But I will just remind, there's a lot of talk about, you know, the weakness of these two leaders. Well, it hasn't been done before, so is the corollary that strong leaders can't do it? I just -- I think we have to recognize that in a situation in which there have been many, many attempts to solve this conflict, and they haven't worked, that perhaps you have to go back and look at some of the fundamentals, which is really what this President did with his 2002 speech and, frankly, what happened with Sharon's broadening of the political base in Israel to divide the land, and I think most importantly the change in the Palestinian leadership. Whatever you want to say about Abu Mazen and his strength or weakness, he brings to this a bedrock commitment to the establishment of a Palestinian state not born of violence and terrorism. And no one questions that he is someone who believes in a nonviolent, negotiated solution. And I, frankly, don't think that that was ever true of Yasser Arafat. He was somebody who had one foot in politics and one foot in terror. And it really -- in the final analysis, it didn't work.

The other piece that I think is extremely important is that this time we've tried to have Arab engagement and involvement all along the way. Yes, Prime Minister Olmert was on the phone with me yesterday and he was on the phone with the President this morning, but he was in Egypt yesterday. And that's important because the Arabs -- and I think Abu Mazen is Amman today. The Arabs are going to need to support this process and support it fully.

QUESTION: Can I ask you why you went for this kind of conference, this sort of launch pad conference, rather than a deal-making conference like the attempt at Camp David? And also, I mean, a lot -- because you've gone for the launch pad conference, a lot's going to depend on your follow-up. How exactly do you plan to follow up these talks at Annapolis?

SECRETARY RICE: Well, Camp David was a negotiating summit and it was at the end of a process. This is not exactly at the beginning of a process because I think that these discussions that Olmert and Abbas have been having for the last couple of months have helped them to lay a foundation in knowing each other somewhat better and knowing what the -- the problems they will confront in resolving this and the opportunities that they will confront.

But we did think it was important to bring the international community together in order to support what has to be a bilateral process and to, in effect, launch these negotiations. Now, it was not absolutely clear that Annapolis would launch negotiations until a couple weeks ago because the point was always to lend support to where the parties were. That they have gotten to the place that they've decided that they are really ready to go and negotiate the details of an agreement for the establishment of a Palestinian state, I think was not a foregone conclusion even a month ago, and it certainly wasn't a foregone conclusion several months ago.

QUESTION: Sorry, and the follow-up. What are you going to do?

SECRETARY RICE: We're also working with the parties on what bilateral -- how they're going to structure their bilateral follow-up, and we're continuing to discuss what continuing role the international community needs to take to support them. But those are discussions that are ongoing and I don't --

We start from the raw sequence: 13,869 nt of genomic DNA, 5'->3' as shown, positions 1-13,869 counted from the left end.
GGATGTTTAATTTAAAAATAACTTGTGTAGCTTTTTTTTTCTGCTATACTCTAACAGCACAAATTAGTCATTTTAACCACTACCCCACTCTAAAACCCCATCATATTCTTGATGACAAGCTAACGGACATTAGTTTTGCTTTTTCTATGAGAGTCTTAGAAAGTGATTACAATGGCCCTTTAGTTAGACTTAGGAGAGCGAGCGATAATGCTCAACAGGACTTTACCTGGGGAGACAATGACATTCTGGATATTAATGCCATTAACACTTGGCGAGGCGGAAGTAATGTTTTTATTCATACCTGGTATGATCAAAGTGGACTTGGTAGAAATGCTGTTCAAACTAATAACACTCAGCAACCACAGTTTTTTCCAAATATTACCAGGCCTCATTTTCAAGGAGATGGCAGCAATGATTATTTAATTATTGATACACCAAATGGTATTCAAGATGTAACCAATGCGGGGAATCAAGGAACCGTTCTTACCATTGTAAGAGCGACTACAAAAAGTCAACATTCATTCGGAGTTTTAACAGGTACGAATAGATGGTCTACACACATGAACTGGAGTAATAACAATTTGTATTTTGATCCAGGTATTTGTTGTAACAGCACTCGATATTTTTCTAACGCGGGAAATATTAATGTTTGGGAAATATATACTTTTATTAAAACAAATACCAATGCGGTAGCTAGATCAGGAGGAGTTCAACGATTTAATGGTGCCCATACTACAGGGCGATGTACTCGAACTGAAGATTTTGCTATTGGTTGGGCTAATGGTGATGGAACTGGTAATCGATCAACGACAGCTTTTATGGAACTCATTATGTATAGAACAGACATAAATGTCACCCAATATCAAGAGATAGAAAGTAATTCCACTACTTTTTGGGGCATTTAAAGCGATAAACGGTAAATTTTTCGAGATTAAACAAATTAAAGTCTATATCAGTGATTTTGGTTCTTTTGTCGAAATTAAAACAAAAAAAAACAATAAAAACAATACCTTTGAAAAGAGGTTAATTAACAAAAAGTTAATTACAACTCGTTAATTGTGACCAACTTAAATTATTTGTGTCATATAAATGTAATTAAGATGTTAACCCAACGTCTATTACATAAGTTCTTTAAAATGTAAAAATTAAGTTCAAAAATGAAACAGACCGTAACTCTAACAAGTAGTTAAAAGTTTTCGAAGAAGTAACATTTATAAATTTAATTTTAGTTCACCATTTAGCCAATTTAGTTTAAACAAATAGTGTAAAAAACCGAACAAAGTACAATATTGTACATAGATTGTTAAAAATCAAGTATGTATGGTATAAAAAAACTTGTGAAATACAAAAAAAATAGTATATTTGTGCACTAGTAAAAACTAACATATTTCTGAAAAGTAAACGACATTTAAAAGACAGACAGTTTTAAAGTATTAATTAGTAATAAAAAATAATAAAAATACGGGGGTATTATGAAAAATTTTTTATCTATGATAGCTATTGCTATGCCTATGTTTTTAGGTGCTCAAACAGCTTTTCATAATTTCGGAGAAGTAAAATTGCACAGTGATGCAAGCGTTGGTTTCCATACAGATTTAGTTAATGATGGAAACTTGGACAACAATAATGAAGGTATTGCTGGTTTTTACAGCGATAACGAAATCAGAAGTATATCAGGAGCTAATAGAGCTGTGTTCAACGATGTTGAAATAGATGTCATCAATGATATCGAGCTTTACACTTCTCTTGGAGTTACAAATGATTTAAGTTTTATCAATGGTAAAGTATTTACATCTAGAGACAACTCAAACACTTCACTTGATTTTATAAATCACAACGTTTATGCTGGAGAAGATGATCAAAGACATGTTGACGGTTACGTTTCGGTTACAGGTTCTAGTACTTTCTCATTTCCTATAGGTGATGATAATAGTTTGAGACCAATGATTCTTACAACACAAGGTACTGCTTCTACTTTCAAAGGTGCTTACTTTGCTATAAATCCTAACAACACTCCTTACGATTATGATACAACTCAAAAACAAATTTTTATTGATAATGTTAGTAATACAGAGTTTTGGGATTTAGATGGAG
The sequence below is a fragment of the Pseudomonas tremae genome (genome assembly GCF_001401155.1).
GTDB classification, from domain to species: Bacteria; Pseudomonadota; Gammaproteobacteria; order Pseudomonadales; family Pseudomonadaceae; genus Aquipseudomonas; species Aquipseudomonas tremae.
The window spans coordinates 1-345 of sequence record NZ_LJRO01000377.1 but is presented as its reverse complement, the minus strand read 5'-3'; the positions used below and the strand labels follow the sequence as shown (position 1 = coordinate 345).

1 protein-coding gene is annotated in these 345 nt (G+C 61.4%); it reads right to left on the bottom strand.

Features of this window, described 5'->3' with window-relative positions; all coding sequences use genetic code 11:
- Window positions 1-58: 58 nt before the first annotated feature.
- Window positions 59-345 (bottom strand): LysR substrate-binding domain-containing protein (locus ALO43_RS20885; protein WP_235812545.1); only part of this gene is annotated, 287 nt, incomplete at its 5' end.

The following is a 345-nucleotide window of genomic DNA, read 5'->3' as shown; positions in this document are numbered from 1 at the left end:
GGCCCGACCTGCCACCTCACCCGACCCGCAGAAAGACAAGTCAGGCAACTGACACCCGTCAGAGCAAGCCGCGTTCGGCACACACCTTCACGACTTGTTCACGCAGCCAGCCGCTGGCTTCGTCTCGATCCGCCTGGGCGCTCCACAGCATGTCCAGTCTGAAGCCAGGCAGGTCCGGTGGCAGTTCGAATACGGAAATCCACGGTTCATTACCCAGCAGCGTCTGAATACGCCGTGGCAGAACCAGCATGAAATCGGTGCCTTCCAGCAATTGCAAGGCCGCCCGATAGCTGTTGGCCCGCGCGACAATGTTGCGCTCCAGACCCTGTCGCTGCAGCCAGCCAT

QUESTION: Does that mean you're going to have less influence after Annapolis in the sense that --

SECRETARY RICE: No, I don't think so. In fact, I think that if the international community gives what I expect, which is a very strong voicing of support, urgency, need for these negotiations to succeed, that the parties will go out of here ready to take this on. Now, it's going to be a complex agreement; there are a lot of issues that have to be resolved. And I suspect that they're going to have to have negotiating teams that will break into committees and the like.

But I'm prepared and the President is prepared and I know members of the international community and the Quartet are prepared to try to help them along that path. But Annapolis is important for them to launch it here and to get that support.

QUESTION: Madame Secretary, the Palestinians and the Israelis didn't reach yet -- till now an agreement on the document, the joint document.

SECRETARY RICE: But the point of the document is simply to show that -- show how they intend to move forward, kind of what is the work plan ahead of them. There was a time when I think there was some discussion of, would it be appropriate to write down understandings that Olmert and Abbas were coming to in their work. But it maybe isn't so surprising that when they decided that really they should just go for the negotiations, right? -- not try to get some kind of interim document, not try to get some kind of statement of principles, go for the agreement -- that the weight shifted to getting themselves ready to negotiate the agreement rather than talking about principles that might either prejudice somebody's negotiating position or force people to try and say something early that might make it harder to negotiate later.

I think that what really happened here is that what looked like it was going to be a document that was almost a holding pattern to come to Annapolis and say, look, we really do think we can move forward, in their discussions as they moved and moved and moved, they really decided what they wanted to do was launch negotiations. And that made the nature of the document very different, and I think that's actually a healthy development because they now -- my own view of this is that it's hard with something this complex to just have principles because the devil, in a sense, is in the detail. Might as well get to the detail. And that's what they're going to do.

QUESTION: Madame Secretary --

QUESTION: Madame Secretary --


QUESTION: What's the single most difficult point you had to breach to get to this point? Was it with the Israelis and the Palestinians? Was it with Arab support? I mean, what was the thing that's --